06/14/2004 3:35:17 AM PDT · by petuniasevan · 6 replies · 345+ views
    NASA ^ | 06-14-04 | Robert Nemiroff and Jerry Bonnell
    Astronomy Picture of the Day Discover the cosmos! Each day a different image or photograph of our fascinating universe is featured, along with a brief explanation written by a professional astronomer. 2004 June 14 Unusual Layers on Saturn's Moon Phoebe Credit: Cassini Imaging Team, SSI, JPL, ESA, NASA Explanation: What caused the unusual light and dark layers on Saturn's moon Phoebe? The layers were discovered just Friday during the Cassini spacecraft flyby of the small moon. Such layering is particularly evident on the crater just above the image center, where alternating light and dark material makes this crater appear...
  • Photos of Saturn's largest moon show badly pitted surface

    06/13/2004 8:33:37 AM PDT · by kennedy · 37 replies · 1,709+ views
    Austin American Statesman ^ | June 13, 2004 | Thomas H. Maugh II
    NASA's Cassini space probe confirmed Saturday that it had completed a flyby of Saturn's largest moon, Phoebe, coming within 1,285 miles of the small, dark body. The craft's main antenna was pointing away from Earth during the flyby Friday afternoon. Engineers at the National Aeronautics and Space Administration's Jet Propulsion Laboratory in Pasadena, Calif., did not receive word of the craft's successful pass until 10:52 a.m. EDT Saturday, when the craft re-oriented itself and began transmitting pictures and data back to mission control. Most of the data and pictures will be released today, but the early unprocessed images show that...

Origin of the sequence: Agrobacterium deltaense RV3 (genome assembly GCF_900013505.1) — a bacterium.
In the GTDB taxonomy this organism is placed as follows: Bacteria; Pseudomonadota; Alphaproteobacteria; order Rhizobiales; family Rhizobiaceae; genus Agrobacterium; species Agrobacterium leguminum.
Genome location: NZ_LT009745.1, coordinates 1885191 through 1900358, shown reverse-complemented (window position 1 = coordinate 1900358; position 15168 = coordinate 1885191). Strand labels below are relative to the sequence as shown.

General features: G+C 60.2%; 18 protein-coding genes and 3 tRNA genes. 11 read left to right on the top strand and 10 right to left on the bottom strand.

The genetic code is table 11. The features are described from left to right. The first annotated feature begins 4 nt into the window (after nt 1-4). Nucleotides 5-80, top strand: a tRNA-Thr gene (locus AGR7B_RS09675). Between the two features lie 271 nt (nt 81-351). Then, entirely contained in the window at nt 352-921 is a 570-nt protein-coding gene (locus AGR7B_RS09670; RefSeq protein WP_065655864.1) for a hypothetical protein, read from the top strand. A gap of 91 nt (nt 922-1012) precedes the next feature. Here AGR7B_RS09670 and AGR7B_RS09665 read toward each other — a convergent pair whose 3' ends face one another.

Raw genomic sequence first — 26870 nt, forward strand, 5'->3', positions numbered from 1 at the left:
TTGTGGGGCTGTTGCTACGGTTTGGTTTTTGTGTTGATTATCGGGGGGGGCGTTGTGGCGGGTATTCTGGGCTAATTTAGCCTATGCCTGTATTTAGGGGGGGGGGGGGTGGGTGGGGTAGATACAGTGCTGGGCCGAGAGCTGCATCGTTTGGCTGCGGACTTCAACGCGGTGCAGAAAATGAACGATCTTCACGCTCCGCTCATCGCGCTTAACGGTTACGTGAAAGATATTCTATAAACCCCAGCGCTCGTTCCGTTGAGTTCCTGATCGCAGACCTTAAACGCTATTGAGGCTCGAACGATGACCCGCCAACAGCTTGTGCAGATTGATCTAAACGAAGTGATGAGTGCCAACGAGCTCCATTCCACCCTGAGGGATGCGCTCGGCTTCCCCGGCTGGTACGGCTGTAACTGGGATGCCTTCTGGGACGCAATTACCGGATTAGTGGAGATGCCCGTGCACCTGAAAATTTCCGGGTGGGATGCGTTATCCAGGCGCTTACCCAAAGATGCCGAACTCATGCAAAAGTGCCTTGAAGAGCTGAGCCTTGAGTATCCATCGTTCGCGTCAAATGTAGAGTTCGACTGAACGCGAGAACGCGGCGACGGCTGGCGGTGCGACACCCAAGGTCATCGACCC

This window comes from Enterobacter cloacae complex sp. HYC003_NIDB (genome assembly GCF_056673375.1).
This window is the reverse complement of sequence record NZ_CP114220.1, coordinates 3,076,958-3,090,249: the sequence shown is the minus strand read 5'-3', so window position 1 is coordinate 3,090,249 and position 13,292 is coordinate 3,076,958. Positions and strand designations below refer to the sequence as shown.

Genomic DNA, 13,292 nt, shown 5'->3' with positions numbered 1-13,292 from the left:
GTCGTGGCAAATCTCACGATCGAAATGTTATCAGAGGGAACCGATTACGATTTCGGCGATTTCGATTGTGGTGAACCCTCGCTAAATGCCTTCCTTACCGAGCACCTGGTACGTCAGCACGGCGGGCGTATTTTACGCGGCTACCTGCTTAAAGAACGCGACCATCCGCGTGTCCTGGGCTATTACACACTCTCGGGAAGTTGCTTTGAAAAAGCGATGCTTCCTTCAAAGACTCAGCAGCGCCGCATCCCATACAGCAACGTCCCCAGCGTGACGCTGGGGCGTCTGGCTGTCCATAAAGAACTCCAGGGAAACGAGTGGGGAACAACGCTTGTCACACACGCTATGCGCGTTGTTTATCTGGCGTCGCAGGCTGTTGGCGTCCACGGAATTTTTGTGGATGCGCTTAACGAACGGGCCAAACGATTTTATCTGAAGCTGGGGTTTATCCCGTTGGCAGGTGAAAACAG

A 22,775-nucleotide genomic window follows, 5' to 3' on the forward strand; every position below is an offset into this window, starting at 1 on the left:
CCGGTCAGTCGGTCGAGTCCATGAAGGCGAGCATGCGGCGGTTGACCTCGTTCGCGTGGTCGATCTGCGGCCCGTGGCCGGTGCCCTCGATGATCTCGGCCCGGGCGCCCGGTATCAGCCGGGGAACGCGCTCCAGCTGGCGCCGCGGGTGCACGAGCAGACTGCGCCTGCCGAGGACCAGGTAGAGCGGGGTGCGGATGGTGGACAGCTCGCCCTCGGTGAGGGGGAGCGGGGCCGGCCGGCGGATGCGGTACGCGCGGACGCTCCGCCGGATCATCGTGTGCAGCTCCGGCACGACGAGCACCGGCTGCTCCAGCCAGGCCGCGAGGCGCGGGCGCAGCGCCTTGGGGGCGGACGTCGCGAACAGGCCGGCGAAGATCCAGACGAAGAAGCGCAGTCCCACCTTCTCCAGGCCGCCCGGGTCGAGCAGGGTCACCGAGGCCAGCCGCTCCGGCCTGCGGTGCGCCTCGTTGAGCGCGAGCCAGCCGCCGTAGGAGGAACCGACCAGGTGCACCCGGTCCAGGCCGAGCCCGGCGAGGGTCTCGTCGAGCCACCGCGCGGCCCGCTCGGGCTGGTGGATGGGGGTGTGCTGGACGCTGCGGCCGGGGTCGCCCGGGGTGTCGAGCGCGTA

• Cassini spacecraft makes flyby of Saturn's largest outer moon (Phoebe)

    06/12/2004 3:11:54 PM PDT · by NormsRevenge · 29 replies · 345+ views
    Bakersfield Californian ^ | 6/12/04 | Paul Chavez - AP
    LOS ANGELES (AP) - The internationally built Cassini spacecraft successfully completed a flyby of Saturn's largest outer moon as it prepares to enter a four-year orbit to study the ringed planet, NASA officials said Saturday. The plutonium-powered spacecraft, which is carrying 12 science instruments and a probe, came within about 1,285 miles of the dark moon Phoebe on Friday, officials at the Jet Propulsion Laboratory said. The $3.3 billion spacecraft pointed its instruments at the moon then turned to point its antenna toward Earth. NASA's Deep Space Network received confirmation of communication at 7:52 a.m. PDT Saturday. Officials said the...
  • Cassini-Huygens Flyby of Phoebe (Outermost Saturn Moon) on June 11

    06/10/2004 8:39:38 AM PDT · by cogitator · 41 replies · 282+ views
    Space Daily ^ | June 10, 2004
    While the Reagan Funeral is obviously important, Cassini-Huygens must keep its designated appointment in the heavens on the National Day of Mourning: Cassini Spacecraft Near First Stop In Historic Saturn TourSaturn by Cassini and team Pasadena (JPL) Jun 10, 2004 The most complex interplanetary mission ever launched is about to meet one of the solar system's enigmatic moons. Cassini will fly by Saturn's largest outer moon, Phoebe, on Friday, June 11. The closest approach is at approximately 1:56 p.m. Pacific Time, just 19 days before Saturn arrival. A final trajectory correction maneuver is scheduled for June 16. On arrival date,...
  • Cassini CHAT now Online and available... IRC (freenode.net)

    06/09/2004 1:40:56 PM PDT · by Pandelirium · 3 replies · 430+ views
    Moderator
    Cassini CHAT online on IRC (freenode) The Cassini Chat has been activated and is now available without password to the public. Anyone interested in the discussion should log-in to the irc.freenode.net servers and point your chat-client to the #cassini room. There you will find some of the people involved with the project, many very knowledgable people involved in other space projects, as well as those interested in these endeavours ...(like you). We also moderate the Mars Rover chat as well which is located in the #maestro room. Maestro is the free 'public-outreach' software based on the actual program that JPL...